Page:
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Fans swarm to the free entry Every weekend in August, there is a Pattaya Music Festival

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On the first and third Friday and Saturday of each month, the festival begins at 5 p.m. on stages at a number of Pattaya sites. Entry is uncompensated. On Friday at Central Pattaya Junction’s main stage, the festival’s opening ceremony was attended by Poramet Ngamphichet, the city’s mayor. The main event will occur next weekend between Soi 7-8 at Jomtien Beach Stage (August 12-13). Friday is likely to be chaotic because Mother’s Day is a public holiday in Thailand.
According to the festival’s organizers, attendees are required to wear masks, adhere to safety precautions, and have gotten at least two doses of the coronavirus vaccination. After the event was postponed in March owing to the Covid-19 pandemic, attendees are eager to have a good time. 273 police officers will be hired, according to Pattaya Deputy Mayor Thithiphan Petchtrakul, to manage visitors and lessen traffic. The Pattaya Central Beach stage will host the festival’s third and fourth weekends (August 19–20 and August 26–27, respectively). This month’s Pattaya Music Festival will draw tens of thousands of music enthusiasts to the eastern province of Chon Buri. The Northern Pattaya Tesco Lotus, Terminal 21, Royal Garden Plaza, Pattaya City 8 School, Chai Mongkol Temple, and Central Festival Pattaya Beach will all have parking places available. Three stages with a range of young, old, Thai, and foreign music aficionados attended the festival’s first weekend.

Covid is no longer regarded as a “dangerous infectious disease” in Thailand

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As Thailand gradually moves toward a post-pandemic position, the National Communicable Illness Committee of Thailand decided to downgrade COVID-19’s designation from “dangerous infectious disease,” which took effect on March 1, 2020, to “infectious disease under watch,” tentatively starting on October 1. Covid is no longer regarded as a “serious infectious disease” by Thailand’s Communicable Disease Committee. Anutin stated that the committee will permit state hospitals to purchase anti-viral drugs independently rather than waiting for deliveries from the Government Pharmaceutical Organization and to claim refunds later, like other infectious diseases, in order that the public will have better access to medication. This will allow post-pandemic management to remain in line with the changing situation. The committee has also given the go-ahead for hospitals to administer patients Long-Acting Antibody (LAAB). Covid is no longer regarded as a “serious infectious disease” by Thailand’s Communicable Disease Committee.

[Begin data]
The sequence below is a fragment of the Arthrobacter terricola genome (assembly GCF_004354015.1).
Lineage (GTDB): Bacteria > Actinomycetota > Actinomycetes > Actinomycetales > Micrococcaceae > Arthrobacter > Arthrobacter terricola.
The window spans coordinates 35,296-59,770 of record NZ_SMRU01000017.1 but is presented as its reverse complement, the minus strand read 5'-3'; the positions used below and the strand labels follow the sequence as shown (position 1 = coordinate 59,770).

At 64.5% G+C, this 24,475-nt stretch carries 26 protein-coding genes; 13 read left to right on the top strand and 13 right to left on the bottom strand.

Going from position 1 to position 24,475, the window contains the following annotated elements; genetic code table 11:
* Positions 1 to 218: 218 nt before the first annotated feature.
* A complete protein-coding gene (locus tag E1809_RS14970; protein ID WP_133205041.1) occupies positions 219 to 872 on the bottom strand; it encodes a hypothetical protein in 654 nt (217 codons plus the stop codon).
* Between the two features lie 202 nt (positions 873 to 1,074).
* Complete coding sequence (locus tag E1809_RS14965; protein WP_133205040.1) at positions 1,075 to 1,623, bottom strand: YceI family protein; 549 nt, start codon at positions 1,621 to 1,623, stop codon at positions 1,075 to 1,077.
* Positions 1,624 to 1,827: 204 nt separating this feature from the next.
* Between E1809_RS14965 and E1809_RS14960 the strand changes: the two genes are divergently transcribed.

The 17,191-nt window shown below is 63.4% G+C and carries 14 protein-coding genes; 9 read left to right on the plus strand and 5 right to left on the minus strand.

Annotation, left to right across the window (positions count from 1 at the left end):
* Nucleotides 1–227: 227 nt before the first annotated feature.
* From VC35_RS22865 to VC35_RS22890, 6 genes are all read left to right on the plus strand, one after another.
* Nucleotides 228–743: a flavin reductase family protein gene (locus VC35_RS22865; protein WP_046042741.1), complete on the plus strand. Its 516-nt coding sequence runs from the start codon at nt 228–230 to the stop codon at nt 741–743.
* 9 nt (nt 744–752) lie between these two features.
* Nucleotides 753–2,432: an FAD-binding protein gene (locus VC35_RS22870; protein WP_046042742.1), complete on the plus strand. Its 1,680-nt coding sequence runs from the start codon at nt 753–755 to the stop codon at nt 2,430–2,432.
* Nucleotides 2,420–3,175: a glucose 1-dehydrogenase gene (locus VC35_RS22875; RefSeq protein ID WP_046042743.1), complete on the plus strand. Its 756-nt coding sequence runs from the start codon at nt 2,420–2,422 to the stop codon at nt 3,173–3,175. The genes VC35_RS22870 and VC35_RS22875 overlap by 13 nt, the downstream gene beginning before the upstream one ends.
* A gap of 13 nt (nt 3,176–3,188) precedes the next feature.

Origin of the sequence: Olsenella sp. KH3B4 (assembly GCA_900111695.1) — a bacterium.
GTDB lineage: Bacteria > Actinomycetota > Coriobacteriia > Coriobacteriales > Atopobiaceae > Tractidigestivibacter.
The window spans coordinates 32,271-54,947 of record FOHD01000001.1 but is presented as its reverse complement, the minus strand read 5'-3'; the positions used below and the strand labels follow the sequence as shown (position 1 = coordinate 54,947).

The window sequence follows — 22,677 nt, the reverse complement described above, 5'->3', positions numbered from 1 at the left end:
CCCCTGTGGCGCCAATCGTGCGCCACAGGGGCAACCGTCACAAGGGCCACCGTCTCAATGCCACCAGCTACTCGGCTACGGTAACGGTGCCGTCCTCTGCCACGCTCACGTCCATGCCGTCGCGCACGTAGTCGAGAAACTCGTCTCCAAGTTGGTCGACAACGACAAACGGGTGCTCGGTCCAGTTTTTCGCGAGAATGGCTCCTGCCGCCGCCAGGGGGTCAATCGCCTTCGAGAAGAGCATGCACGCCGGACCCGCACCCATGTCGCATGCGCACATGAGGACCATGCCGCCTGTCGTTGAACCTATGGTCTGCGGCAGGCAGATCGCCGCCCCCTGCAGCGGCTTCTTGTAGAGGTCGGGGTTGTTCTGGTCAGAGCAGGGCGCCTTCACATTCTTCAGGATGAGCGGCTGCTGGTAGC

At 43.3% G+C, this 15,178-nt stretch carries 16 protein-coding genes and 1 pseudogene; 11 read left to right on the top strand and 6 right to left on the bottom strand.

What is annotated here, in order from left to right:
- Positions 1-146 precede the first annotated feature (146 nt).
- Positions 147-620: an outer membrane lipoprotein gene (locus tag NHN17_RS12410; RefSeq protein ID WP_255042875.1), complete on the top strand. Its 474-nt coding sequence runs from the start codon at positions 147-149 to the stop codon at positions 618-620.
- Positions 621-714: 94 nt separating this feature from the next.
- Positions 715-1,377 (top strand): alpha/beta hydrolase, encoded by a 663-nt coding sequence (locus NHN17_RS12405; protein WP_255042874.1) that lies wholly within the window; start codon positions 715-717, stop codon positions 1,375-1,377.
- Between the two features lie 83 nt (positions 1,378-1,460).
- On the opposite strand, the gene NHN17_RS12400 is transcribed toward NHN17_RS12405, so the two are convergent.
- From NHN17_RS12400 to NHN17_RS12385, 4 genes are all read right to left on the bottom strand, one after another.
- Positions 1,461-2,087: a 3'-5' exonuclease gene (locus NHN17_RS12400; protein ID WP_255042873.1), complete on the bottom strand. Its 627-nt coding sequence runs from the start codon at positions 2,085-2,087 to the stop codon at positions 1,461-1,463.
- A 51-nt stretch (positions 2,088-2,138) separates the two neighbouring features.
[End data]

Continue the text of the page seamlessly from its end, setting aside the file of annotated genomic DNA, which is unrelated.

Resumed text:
The committee is aware that more people are becoming infected, but they are also well-informed on COVID-19 and the value of infection prevention measures. The committee, which was presided over by Public Health Minister Anutin Charnvirakul, also approved a policy guideline framework that covered several aspects of COVID-19 monitoring and containment efforts. These included limiting the spread of the disease by considering the number of patients hospitalized, bed occupancy by severe cases, access to vaccines and anti-viral medications, adjusting quarantine measures, public awareness campaigns to encourage vaccination, and a variety of other factors.

CCSA should take into account extending Thailand visitor visa to 45 days

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The majority of travelers planned to stay in Thailand for more than a month, according to TAT’s analysis of data from visa applications submitted at Thai embassies across the world. During a meeting on July 18, Thai Prime Minister Prayut Cha-o-cha stated that the plan needs more consideration and involvement from the Ministry of Foreign Affairs and the Immigration Office. TAT Governor Yuthasak Supasorn stated that the plan would be presented to the Centre for Covid-19 Situation Administration (CCSA) at the ensuing CCSA meeting on August 19. The information might motivate CCSA to accommodate tourist needs. Both arrival-based visa exemptions and arrival-based visas (VOA) would be prolonged to a 45-day period under the proposed extension. If the CCSA approves the proposal, the TAT predicts that the average visitor will stay an additional five days and spend an additional 4,000 to 5,000 baht each day, potentially increasing their spending by 20,000 baht each trip. A visa that allows travelers to stay in Thailand for a maximum of 45 days may soon be available. To abolish the price for tourist visas, a policy discussion is required. Yuthasak called attention to the fact that the TAT is also asking for the cost of the tourist visa to be waived.

The country now allows passport holders from some countries to enter without a visa and stay there for up to 30 days, while those from other countries can do the same with a visa but can only do so for 15 days. The governor of TAT, Yuthasak Supasorn, offered his thoughts on each proposition. “It is simpler to extend the validity of tourist and arrival-only visas than to waive the price for visitor visas.” We will therefore present the concept to the CCSA on August 19. It should be informed as soon as possible so that visitors and businesspeople from other countries can get ready. Every action that is now possible should be taken. According to the TAT, the new regulation would be in force from the time of approval until December 31, 2022.